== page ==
Roshan Butt ( Department of Surgery, Services Institute of Medical Sciences, Services Hospital, Lahore, Pakistan. )
Usman Ismat Butt ( Department of Surgery, Services Hospital, Lahore, Pakistan. )
Wasim Hayat Khan ( Department of Surgery, Services Institute of Medical Sciences, Services Hospital, Lahore, Pakistan. )
Fahad Yasin ( Department of Surgery, Services Institute of Medical Sciences, Services Hospital, Lahore, Pakistan. )
Abid Klasra ( Department of Surgery, Services Institute of Medical Sciences, Services Hospital, Lahore, Pakistan. )
Abdul Wadood ( Department of Surgery, Services Institute of Medical Sciences, Services Hospital, Lahore, Pakistan. )
Intestinal perforation from a plastic biliary stent is a known but rare complication of endoscopic biliary stent placement. Intra-peritoneal perforation is less common but carries more morbidity and mortality. Only a few cases of early stent migration and perforation have been reported. We present the case of a duodenal perforation caused by early migration of plastic biliary stent that resulted in intra-peritoneal biliary peritonitis.
Keywords: Biliary stent, Bowel perforation, Early migration.
Endoscopic retrograde cholangiopancreatography (ERCP) plays an important role in the management of patients with biliary and pancreatic conditions.1 Although the introduction of less invasive techniques such as MRCP or EUS have reduced the role of ERCP as a diagnostic tool, it, however, still plays a role in therapeutic interventions.2
In experienced trained hands ERCP is safe and effective but there remains a risk of complications related to it.3 Complications associated with ERCP include pancreatitis, haemorrhage, infection, and perforation.4 Although duodenal perforation is rare, it holds significant morbidity for the patient. Despite early intervention in such cases it still has a high mortality rate.5 Since their introduction in late 1970s, biliary stents have been used extensively for palliation of obstructive symptoms in patients suffering from unresectable hepatobiliary tract tumours as well as to provide temporary relief in obstructed biliary ducts due to stricture or stone in CBD.6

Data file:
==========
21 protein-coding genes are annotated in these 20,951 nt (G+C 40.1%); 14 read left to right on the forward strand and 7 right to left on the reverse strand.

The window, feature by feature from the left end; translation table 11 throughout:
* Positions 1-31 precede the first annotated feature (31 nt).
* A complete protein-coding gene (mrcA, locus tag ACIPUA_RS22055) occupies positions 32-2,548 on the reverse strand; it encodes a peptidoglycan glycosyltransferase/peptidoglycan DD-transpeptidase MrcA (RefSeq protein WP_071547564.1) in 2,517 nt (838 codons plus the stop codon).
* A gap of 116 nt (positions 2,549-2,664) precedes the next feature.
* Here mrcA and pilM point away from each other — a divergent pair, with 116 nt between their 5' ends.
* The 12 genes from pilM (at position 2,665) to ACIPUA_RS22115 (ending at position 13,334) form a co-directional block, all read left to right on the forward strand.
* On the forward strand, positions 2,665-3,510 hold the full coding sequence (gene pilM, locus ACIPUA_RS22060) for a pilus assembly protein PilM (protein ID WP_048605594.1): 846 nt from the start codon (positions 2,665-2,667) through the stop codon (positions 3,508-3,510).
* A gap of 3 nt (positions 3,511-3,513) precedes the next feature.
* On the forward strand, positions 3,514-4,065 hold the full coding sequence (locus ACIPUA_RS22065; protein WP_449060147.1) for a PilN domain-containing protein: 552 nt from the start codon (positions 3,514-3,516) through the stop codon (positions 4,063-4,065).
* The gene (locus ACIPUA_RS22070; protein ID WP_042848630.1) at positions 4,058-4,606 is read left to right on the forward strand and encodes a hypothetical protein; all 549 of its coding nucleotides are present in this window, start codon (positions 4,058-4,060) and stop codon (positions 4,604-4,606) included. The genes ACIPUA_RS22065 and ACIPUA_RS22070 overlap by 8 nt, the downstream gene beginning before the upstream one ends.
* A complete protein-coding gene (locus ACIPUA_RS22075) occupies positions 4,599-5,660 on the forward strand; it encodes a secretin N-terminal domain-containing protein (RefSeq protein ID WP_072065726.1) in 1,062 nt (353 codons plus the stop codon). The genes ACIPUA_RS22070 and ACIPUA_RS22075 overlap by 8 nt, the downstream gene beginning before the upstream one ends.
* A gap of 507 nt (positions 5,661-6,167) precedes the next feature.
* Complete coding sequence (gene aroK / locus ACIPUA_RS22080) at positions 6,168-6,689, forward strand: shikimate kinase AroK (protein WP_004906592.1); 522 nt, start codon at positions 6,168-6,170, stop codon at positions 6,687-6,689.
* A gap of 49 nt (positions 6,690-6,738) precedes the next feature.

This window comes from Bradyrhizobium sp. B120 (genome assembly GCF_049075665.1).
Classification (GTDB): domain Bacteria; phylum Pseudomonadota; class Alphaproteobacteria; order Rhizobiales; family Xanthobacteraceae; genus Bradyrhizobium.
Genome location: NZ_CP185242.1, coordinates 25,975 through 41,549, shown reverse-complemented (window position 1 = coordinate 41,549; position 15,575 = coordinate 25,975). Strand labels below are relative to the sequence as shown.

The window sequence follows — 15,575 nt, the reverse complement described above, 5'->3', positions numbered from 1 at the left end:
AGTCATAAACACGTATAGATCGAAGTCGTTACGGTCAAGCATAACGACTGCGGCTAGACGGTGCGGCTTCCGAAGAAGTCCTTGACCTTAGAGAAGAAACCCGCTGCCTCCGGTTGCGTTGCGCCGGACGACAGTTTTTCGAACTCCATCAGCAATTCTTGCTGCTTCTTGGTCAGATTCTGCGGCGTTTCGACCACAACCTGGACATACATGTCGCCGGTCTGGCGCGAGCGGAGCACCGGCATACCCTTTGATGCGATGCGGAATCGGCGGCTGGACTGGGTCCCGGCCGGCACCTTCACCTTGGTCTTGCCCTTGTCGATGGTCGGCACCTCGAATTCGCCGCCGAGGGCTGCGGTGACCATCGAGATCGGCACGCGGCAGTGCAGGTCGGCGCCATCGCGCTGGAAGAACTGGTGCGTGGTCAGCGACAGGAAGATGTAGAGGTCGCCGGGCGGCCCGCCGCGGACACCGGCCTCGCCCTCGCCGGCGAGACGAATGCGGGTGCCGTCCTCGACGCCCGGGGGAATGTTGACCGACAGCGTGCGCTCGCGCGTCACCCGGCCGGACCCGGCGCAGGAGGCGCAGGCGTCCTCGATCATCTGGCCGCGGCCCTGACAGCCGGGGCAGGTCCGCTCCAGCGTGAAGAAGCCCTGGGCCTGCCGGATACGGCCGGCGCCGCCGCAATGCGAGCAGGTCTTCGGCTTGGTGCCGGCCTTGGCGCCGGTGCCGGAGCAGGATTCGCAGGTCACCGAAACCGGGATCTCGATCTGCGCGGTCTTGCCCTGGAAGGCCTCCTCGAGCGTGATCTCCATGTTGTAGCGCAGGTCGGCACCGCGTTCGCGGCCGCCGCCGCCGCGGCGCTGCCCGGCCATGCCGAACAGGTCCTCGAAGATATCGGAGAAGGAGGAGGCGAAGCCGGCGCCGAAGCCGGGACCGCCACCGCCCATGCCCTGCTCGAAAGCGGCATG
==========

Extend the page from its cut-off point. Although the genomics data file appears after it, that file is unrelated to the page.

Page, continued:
Plastic stents are cheaper as compared to metallic stents, however, they have a higher risk of migration. Stent dislocation has been noted to occur in between 5% to 14% of cases although in most cases the stent passed out from the body in the stool without much harm. Perforation has been reported only in 1% cases of migration of stent. The most common site of perforation is the duodenum. This type of perforation is usually delayed and occurs days to weeks after the procedure. Early perforation within 24 hours after stent insertion has rarely been reported.7
This report describes an unusual case of duodenal perforation caused by early migration of a plastic biliary stent which had been placed via ERCP to relieve obstruction of the common bile duct.
A previously healthy 69-year-old female, presented to the Services Hospital, Lahore, in December, 2020, with complaints of yellow discoloration of the sclera and body along with generalised itching over her body which began five weeks earlier. She had a history of fullness in the right hypochondrium and pain for the past two weeks. On further inquiry she also reported a change in her stool colour which had become clay coloured. On workup, her liver function tests were deranged showing a total bilirubin level of 199 mmol/L (normal 5-21), direct bilirubin 189 mmol/L (normal <5), alkaline phosphatase 755 U/L (35-104), g-glutamyltranspeptidase 1842 U/L (5-36), alanine aminotransaminase 410 U/L (0-33), and aspartate aminotransferase 311.1 U/L (0-32).
On ultrasound she was noted to have tapering of the common bile duct at the level of the head of pancreas resulting in the proximal dilated biliary channels. As possibility of slipped stone in CBD was considered, she underwent an MRCP which showed abrupt tapering of the distal end of the CBD with no stone in the CBD. Considering her age and history, neoplasm was now highly suspected and, therefore, a CT scan was performed which revealed a stricture at the level of the head of pancreas (Figure-1).